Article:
I recently implemented Chess in Haskell. I used a standard minmax-Algorithm and a very simple evaluation function for computing moves.
The following problems and oddities occured:
- easiest evaluation function: difference of material on board (without any positional judgement)
- value of the King is infinity, winning threshold a little bit less than infinity :-), because the losing player may have a material advantage, so the threshold should be infinity minus the maximal material value of all pieces but the King
- winning "player" keeps playing instead of just capturing the king, because he can capture in the future as well and tries to maximize benefit by trying to capture other pieces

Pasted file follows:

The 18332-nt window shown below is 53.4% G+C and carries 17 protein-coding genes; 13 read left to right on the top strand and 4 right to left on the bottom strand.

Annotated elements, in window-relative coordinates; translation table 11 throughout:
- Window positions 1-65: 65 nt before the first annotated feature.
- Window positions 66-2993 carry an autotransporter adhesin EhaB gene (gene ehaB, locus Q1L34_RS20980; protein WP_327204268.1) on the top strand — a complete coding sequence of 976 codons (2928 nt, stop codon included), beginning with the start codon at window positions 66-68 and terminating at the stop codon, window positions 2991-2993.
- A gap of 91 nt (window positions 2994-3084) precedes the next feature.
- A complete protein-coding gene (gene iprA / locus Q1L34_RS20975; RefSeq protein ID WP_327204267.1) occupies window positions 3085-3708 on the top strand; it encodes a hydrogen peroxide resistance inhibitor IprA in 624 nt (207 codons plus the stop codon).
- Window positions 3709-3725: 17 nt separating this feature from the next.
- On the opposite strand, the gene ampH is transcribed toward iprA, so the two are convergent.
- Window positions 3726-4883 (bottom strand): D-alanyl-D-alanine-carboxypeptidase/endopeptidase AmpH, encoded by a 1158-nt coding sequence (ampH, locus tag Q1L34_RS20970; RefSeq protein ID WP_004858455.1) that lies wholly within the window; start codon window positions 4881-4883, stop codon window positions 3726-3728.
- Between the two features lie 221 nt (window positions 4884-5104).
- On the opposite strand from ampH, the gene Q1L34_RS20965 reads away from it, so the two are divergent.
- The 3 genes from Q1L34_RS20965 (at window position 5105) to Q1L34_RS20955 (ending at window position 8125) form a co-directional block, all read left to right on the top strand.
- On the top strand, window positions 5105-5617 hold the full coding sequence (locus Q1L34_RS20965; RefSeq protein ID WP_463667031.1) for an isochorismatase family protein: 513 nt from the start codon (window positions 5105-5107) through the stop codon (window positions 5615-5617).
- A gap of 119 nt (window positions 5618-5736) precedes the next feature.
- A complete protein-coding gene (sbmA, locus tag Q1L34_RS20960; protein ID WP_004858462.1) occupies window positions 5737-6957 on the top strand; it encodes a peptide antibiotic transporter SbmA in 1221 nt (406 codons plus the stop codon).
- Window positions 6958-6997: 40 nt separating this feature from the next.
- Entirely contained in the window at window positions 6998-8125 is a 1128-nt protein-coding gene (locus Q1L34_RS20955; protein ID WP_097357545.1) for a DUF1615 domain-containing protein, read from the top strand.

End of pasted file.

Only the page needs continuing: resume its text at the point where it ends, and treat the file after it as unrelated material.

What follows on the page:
- king is captured by naive algorithm -> delete last two moves (King tries to run away of the chessmate, but is captured nevertheless...)
- the capturing en passant and castling rules are the worst things from a programmers point of view, because they make moves depending on previous moves, thats why I ignored both rules in my implementation
- a depth of the game tree of 4 is already very, very slow
Have a look at my implementation at hsChess.zip. You may start trying the test functions exampleGame and exampleMateGame.
Tags: chess haskell minmax